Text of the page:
Why don’t we want to be called God’s children? // Part 1: What I don’t know about Trayvon Martin and George Zimmerman

Blessed are the peacemakers—they will be called children of God.

That’s what Jesus said. I’ve lived among Christians for 38 years and a month or so, and I’ve picked up on a couple of things that seem to be sort of a big deal. Believing what Jesus said is one of them. So I’m wondering: why don’t we want to be called God’s children?

I’ll come back to that.

I don’t know what happened the night George Zimmerman killed Trayvon Martin. I’m not sure anyone does. I’ve read, “Only Zimmerman and Martin know what happened that night,” but I’m not sure even that is true. I’ve waded through the aftermath of many situations far less traumatic than this one and often found that the participants and witnesses tell strikingly different stories. Without exception, we are subjective creatures, and all of our experiences inform and shape how we interpret every moment of our lives. That does not mean, of course, that we should not pursue truth and justice; it simply highlights the need for a system designed to sort out the complicated convergence of subjective humans when laws are broken and people are hurt. And if we are honest, it reminds us that even our best ideas and efforts for justice are limited by our humanness. We are not robots programmed to spit out emotionless narrations of fact. We are complex beings bursting with feelings and opinions, some that we choose and some that choose us. That’s just the way it is, and it is wonderful and awful.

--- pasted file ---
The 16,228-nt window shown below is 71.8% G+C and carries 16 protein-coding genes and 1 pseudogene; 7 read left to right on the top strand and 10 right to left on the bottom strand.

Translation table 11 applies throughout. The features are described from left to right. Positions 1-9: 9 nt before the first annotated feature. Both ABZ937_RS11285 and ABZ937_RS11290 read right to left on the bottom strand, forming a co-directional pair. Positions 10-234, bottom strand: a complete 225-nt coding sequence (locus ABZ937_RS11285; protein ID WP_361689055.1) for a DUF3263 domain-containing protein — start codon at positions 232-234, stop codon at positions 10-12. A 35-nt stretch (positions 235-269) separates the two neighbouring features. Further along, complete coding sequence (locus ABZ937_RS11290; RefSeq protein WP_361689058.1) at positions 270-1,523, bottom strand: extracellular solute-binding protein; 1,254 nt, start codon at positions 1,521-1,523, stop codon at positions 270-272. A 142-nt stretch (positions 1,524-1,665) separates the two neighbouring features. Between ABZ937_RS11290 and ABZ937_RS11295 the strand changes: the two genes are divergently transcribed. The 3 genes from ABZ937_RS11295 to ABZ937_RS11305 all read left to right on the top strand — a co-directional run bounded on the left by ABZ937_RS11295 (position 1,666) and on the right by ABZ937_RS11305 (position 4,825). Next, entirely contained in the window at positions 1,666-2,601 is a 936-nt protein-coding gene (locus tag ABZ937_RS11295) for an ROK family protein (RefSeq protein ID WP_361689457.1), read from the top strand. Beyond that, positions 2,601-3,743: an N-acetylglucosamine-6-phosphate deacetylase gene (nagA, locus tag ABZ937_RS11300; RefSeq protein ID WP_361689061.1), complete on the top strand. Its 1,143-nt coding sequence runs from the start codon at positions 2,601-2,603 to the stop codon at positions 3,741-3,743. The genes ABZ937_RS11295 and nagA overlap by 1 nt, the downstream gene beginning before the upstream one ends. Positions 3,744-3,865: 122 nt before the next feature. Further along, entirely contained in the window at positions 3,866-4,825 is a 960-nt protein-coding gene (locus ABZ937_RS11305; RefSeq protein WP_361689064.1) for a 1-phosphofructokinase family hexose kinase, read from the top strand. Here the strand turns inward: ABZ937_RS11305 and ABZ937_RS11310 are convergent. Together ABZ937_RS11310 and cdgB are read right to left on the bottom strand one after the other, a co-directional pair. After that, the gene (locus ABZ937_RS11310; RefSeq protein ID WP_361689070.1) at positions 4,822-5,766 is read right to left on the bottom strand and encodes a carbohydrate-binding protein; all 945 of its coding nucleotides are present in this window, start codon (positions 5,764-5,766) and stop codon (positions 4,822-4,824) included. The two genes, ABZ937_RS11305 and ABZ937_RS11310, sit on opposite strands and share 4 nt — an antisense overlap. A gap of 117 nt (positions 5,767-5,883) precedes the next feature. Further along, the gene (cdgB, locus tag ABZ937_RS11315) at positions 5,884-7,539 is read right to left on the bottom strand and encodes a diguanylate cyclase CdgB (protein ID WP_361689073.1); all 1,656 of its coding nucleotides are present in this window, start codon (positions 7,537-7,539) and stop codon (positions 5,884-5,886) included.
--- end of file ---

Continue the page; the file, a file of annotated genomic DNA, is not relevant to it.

My sense of the nuance and complexity of these moments — including both the events of Trayvon’s death and George Zimmerman’s acquittal 504 days later — makes it extremely difficult for me to comprehend the certainty of so many of the words I’ve read and heard since Saturday night. I’ve watched people with no connection to either person celebrate the verdict as absolutely right or decry it as a mockery of justice, and either reaction seems fundamentally illogical unless those folks watched the entire trial. Please do not react to something I did not write. I did not write that deep emotion about this situation is illogical. I’m talking about that emotion being directed at a verdict rather than at the deeper, longer struggles we are tying to a jury’s legal conclusion.